The Cathedral of San Martino in the heart of Pietrasanta is an architectural jewel made of marble and is part of the convent complex of St. Agostino. Its foundation dates back to the constitution of Pietrasanta (aproximately in 1225), it was then renewed in the 14th century when the splendid marble façade was realized, with four smooth pillars, the arches with a sharp acute and, in the center, the large richly decorated rosette.
Above the three doors, some bas-reliefs represent the Crucifixion, the Deposition and the Resurrection, while the small bas-reliefs on the façade depict a coat-of-arms of the town and the symbols of Genoa and Florence past domination over Pietrasanta.
The interior, with three aisles, preserves important works of art, including the Marble Pulpit, made in the seventeenth century, the case with relief figures attributed to Donato Benti and the pedestal attributed to Lorenzo Stagi.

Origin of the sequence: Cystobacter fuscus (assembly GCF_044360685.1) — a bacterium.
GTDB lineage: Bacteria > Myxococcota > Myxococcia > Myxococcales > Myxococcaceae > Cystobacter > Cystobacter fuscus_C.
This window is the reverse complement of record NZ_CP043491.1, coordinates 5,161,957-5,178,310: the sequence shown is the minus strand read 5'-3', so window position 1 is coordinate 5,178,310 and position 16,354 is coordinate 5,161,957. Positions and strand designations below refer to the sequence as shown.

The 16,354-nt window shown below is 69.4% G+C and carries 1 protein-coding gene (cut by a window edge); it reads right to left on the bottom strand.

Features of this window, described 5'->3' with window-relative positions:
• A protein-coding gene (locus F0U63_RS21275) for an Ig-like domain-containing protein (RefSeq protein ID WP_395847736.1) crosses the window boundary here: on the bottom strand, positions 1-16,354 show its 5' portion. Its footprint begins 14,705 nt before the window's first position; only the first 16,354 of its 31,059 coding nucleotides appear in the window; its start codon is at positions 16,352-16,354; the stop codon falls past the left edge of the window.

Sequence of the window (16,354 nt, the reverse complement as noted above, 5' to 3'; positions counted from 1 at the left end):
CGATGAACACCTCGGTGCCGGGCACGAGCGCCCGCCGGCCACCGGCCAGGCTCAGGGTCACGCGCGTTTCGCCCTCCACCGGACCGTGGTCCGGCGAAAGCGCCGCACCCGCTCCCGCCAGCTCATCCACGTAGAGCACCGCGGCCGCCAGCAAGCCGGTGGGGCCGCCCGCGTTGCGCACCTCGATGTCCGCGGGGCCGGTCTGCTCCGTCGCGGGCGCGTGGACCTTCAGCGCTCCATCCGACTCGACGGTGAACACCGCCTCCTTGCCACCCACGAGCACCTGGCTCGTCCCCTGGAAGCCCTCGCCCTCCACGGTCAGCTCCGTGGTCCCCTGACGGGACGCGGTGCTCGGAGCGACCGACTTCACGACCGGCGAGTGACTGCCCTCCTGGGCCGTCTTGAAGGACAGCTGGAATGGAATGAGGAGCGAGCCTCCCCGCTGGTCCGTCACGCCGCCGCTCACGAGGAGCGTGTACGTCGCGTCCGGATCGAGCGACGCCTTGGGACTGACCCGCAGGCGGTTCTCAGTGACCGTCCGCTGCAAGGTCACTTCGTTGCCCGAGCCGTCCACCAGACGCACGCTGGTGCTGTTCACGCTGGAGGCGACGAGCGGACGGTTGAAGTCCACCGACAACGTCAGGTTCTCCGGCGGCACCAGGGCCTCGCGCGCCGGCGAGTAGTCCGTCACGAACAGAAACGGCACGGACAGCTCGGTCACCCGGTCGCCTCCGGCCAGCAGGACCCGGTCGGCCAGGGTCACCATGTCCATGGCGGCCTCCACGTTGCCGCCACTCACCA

Not forgetting the 14th century wooden crucifix and a late 19th-century Gothic-style opera: the painting of the Madonna del Sole, patron saint of the town, highly valued by the inhabitants of Pietrasanta, that expose it only during festivities in his honor.
On the iridescent marble aspect of the Church, the high bell tower dominates with its red bricks, started at the end of the XV century and never finished. The bare aspect owing to the lack of marble, hides instead a real masterpiece: an extraordinary helicoidal staircase that runs up and that in summer becomes the backgroung of many interesting art exhibitions.